The Challenge of Change
Sometimes change happens so fast we don’t recognize it. We don’t think twice about instinctively touching icons on our smartphones until we find ourselves trying to do it on our laptops. The same thing has happened with meetings. While we debate whether attendees are ready for social media messages or real time exchanges with speakers, these practices have crept in to our events with or without our invitation. The scope of meetings has grown, even when the attendee list or timeline is shorter. Tim Sanders, a “people-centric” business expert, says, “The only reason to have an event is to change the world.” Think about it. Hasn’t that idea edged into our subconscious and the language of meetings, much like the slide into touch screen technology?
We’ve shifted from talking about logistics to meetings architecture or design. We are now confident that meetings make a difference, to local and global economies, to workers and executives. We promise innovation. We seek influencers or cultural architects rather than simply speakers. We talk about engagement through social media, immersive learning, creative experiences and authenticity.
Still, the heavy lifting, the difficult aspect of change, smacks most of us in the face every time we begin the planning steps that lead to the next meeting: the will to make a conscious effort to implement change and then follow through on its execution. Plans and resources (education, equipment, training, testing, time, etc.) are necessary for deployment, but the first step before anything happens is acceptance—acceptance that we need to push or prepare for change.
Inside and outside the industry, there are creative pioneers who urge us to embrace social media, look for inspiration from the culture at large, think about content delivery as performance art and get more visual with presentation. Scott Klososky asks us to think how Cirque de Soliel would deliver a business talk; to think about how they changed the delivery of a circus. “We need the same change in the experience of content delivery at events,” he says. Jeff Hurt wants us to start planning for screens and stop planning for platforms. “It’s time for you to adopt this 21st century technology and prepare for screening,” he preaches. “We are fast becoming people of the screen.”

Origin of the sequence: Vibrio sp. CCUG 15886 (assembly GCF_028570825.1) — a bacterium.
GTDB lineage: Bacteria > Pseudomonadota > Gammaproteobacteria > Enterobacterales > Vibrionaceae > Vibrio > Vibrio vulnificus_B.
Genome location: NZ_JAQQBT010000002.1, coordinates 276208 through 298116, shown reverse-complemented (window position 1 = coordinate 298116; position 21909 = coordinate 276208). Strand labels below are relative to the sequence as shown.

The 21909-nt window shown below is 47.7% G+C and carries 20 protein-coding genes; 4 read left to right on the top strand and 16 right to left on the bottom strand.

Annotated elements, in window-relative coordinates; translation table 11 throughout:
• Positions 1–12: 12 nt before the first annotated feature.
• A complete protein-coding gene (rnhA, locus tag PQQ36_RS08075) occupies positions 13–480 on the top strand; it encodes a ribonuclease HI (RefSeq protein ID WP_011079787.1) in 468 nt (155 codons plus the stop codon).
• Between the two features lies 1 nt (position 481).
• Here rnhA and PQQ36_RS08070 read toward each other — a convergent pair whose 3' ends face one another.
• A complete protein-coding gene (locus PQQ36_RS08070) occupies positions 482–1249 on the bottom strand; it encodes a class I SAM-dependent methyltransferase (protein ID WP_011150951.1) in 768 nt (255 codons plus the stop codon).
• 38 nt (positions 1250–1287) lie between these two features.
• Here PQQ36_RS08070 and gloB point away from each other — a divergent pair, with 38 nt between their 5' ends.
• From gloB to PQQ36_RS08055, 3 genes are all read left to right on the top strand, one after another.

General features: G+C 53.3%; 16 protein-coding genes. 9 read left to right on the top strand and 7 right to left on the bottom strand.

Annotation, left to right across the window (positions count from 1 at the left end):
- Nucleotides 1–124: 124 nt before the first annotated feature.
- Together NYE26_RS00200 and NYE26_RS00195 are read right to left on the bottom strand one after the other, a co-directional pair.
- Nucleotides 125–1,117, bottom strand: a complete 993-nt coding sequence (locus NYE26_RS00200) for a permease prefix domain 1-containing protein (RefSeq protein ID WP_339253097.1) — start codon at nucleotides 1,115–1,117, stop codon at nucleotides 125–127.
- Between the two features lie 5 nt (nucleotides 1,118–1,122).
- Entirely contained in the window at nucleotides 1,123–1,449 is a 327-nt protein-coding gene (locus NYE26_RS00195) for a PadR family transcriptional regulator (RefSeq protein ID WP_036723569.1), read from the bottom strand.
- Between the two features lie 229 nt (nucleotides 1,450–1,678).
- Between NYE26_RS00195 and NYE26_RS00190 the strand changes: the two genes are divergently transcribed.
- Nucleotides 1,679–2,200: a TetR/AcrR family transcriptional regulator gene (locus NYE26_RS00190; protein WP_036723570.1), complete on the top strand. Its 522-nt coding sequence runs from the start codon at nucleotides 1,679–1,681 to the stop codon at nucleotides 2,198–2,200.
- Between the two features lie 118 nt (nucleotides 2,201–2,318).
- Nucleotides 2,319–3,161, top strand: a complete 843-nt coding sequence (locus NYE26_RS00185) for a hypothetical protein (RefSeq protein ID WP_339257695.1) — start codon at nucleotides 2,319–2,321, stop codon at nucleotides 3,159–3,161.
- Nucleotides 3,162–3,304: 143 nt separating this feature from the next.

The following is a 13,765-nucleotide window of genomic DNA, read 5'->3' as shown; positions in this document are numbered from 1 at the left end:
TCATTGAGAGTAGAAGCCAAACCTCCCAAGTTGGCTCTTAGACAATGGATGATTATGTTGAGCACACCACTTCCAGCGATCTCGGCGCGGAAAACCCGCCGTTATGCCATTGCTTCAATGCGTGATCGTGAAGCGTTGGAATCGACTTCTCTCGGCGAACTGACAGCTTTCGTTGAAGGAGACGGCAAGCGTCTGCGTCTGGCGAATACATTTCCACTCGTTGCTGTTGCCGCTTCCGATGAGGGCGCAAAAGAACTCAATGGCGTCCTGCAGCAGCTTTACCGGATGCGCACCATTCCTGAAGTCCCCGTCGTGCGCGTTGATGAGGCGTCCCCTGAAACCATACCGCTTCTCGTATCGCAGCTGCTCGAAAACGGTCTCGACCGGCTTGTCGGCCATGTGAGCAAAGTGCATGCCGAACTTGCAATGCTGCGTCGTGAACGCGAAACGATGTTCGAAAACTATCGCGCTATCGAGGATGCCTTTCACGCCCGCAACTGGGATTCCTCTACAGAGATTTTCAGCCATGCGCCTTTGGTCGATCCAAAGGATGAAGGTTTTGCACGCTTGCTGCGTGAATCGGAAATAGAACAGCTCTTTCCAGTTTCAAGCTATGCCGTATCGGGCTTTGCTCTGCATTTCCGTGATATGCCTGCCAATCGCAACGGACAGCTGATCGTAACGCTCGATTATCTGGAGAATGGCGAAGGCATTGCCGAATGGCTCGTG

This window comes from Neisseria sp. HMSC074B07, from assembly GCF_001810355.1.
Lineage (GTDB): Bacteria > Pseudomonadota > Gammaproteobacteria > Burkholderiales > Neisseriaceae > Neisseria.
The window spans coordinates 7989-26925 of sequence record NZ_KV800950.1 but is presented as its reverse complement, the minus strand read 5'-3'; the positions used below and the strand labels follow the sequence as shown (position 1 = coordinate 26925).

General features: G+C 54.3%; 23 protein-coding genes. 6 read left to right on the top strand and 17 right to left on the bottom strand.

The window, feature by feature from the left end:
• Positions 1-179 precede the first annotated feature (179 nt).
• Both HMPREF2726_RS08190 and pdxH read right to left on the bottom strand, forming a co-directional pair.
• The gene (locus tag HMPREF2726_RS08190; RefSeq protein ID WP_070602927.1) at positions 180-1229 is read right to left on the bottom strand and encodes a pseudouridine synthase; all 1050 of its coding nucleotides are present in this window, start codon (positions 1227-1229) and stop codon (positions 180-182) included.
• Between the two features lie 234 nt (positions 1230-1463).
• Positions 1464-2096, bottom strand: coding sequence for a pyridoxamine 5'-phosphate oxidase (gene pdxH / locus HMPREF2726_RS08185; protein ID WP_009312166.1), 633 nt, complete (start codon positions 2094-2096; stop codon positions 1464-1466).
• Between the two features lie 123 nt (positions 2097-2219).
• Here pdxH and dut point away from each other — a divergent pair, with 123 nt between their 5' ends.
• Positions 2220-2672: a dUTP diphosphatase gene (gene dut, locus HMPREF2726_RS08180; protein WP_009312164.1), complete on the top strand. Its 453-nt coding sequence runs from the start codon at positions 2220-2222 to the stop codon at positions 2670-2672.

Our industry has its rebels. Joan Eisenstodt, a well-respected educator and consultant, has long challenged meeting planners and facility managers to consider the different learning styles, needs and safety of attendees when designing room spaces. She finds most meetings boring and is not shy about calling out colleagues to join her efforts to shake up the status quo. Then there’s Keith Johnston who aggressively delivers sharp criticism and insightful ideas.
Most industry thought leaders point to TED and other social and information exchange conferences as evidence that people are the greatest event resource—not the over-the-top ballroom, the top chef menu, the big-name speaker or the most popular seminar presenters. We need to enlist our attendees as partners and participants by tapping into their ideas, enthusiasm, experience, networking contacts, problem-solving skills, money and muscle.